Great British crime movies of the 1970s


© Metro-Goldwyn-Meyer


If you’d lived in the United Kingdom in the 1970s but your only contact with the outside world had been through the medium of television, you may well have believed you were surrounded by a dystopian society.  One where every bank and security van was in constant danger of being attacked by beefy men with sawn-off shotguns and stockings pulled down over their heads.  One where every street was the potential scene of a violent punch-up and every road was the potential scene of a destructive car chase.  One where the only bulwark against the tide of lawlessness and anarchy was a police-force composed entirely of hard-boozing, chain-smoking, foul-mouthed thugs who wore kipper ties with their shirt-collar buttons undone.  Really, you’d have been too afraid to leave your house.


This is because 1970s British television was awash with crime and cop shows – often violent and often populated by revolting low-life criminals and heroes who weren’t much better in their morality: for example, Special Branch (1969-74), Villains (1972), New Scotland Yard (1972-74), The Sweeney (1975-78), Gangsters (1975-78), The XYY Man (1976-77), Target (1977-78), Out (1978), Hazell (1978-79) and Strangers (1978-82).


Needless to say, these shows had a big impact on impressible kids like me.  My school playground at breaktimes reverberated with the sound of me and my mates acting out things we’d seen on TV the night before, shouting, “You’re nicked, sunshine!” and “You grassed me off, you slag!” and “No bastard copper’s gonna take me alive!” and “We’re the Sweeney, son, and we haven’t had any dinner!”  My parents were happy to let me watch such programmes – as long as I wasn’t watching that horror rubbish, which had been scientifically proven to be bad for you.


Admittedly, 1970s American television was riddled with cop shows too, and British TV producers were probably just working on the supposition that what worked for American audiences would work for British ones.  But the Yank shows just didn’t seem to compare with their Limey counterparts in terms of bad attitude and grubby, sweaty, bad-breathed and greasy-haired authenticity.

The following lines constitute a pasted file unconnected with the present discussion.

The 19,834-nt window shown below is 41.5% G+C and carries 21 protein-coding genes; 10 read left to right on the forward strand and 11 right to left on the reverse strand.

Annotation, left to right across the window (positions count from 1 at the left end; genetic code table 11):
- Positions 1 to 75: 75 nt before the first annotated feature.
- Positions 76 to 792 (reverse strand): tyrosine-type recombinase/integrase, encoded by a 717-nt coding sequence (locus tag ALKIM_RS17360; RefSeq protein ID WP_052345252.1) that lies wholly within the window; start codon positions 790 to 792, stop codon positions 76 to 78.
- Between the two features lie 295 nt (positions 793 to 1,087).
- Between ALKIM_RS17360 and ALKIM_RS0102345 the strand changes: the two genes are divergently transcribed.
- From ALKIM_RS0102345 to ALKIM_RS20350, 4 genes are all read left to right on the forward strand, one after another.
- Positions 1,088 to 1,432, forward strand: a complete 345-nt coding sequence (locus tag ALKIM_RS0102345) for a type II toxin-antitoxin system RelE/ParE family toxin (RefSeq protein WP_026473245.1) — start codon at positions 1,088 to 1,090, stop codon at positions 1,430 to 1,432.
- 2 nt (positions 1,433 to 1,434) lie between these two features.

I suspect a prime reason for this was because the 1970s saw the British film industry die on its arse and British directors, writers and actors who might have expected to ply their trade on the big screen found themselves plying it on the small screen instead.  This helped inject some uncompromising cinematic rawness into the domestic telly crime genre.  Meanwhile, alas, the cinematic counterpart of that genre seemed non-existent.


Well, it was almost non-existent.  A few crime movies got made in 1970s Britain too and, though they’re as rare as hen’s teeth, these exert a fascination for me today.  Only two of them ever achieved a degree of fame and the rest are virtually forgotten – but I find all of them cherish-able.  Here are my favourites.




Get Carter (1970)

This is one 1970s British crime film that everyone knows, although I don’t recall it getting much attention until the mid-1990s, when thanks to Britpop, Damien Hirst, etc., the ‘cool Britannia’ scene took off and Get Carter’s star Michael Caine suddenly became a retro-style icon.  Ironically, Caine’s nattily dressed Jack Carter and Roy Budd’s edgy jazz score aside, there isn’t much in Get Carter that feels stylish.  The drab, monochrome terraced streets of Newcastle-upon-Tyne – if the film’s premise is that Michael Caine has returned to his hometown to sort out trouble, whatever happened to Caine’s Geordie accent? – the shabby pubs, the seedy racecourses, the shit clothes and haircuts, the Neanderthal attitudes…  It’s bloody depressing, actually.  If 1970s Britain really had been like this, I can almost understand why when Maggie Thatcher came to power, she bulldozered the place and cleared the way for the 1980s.


One thing about Get Carter that’s often overlooked is the performance of the late, great Ian Hendry as the film’s scuzzball villain, Eric Paice.  “Do you know,” Carter tells him at Newcastle Racecourse in High Gosforth Park, “I’d almost forgotten what your eyes look like.  They’re still the same.  Piss-holes in the snow.”  Hendry was originally meant to play the virile Carter, but by 1970 heavy drinking had taken its toll and instead he was given the supporting role of the memorably weasley Paice.  Hendry resented losing the lead role to Caine and things didn’t go well the night before the filming of the racecourse scene when director Mike Hodges and his cast attempted to give it a read-through – Hendry, supposedly, was three-sheets-to-the-wind.  Despite Hendry’s drunken provocations, Caine is said to have kept his professional cool, although he may have enjoyed the irony of the film’s climax, which sees Carter force-feed Paice a bottle of whisky before clubbing him to death with a shotgun.


Villain (1971)

Inspired by the real-life exploits of 1960s London crime-lords Reggie and Ronnie Kray, Villain has Richard Burton, no less, in the role of a gay, mother-fixated and paranoidly violent gang-boss who, against the counsel of wiser heads, gets himself involved in a raid on a factory’s wages van that ultimately causes his downfall.  Meanwhile, trying to stay in one piece through all of this is Ian McShane, playing a smooth but unimportant pimp who has the unenviable job of being both the object of Burton’s affections and the victim of his sadistic rages.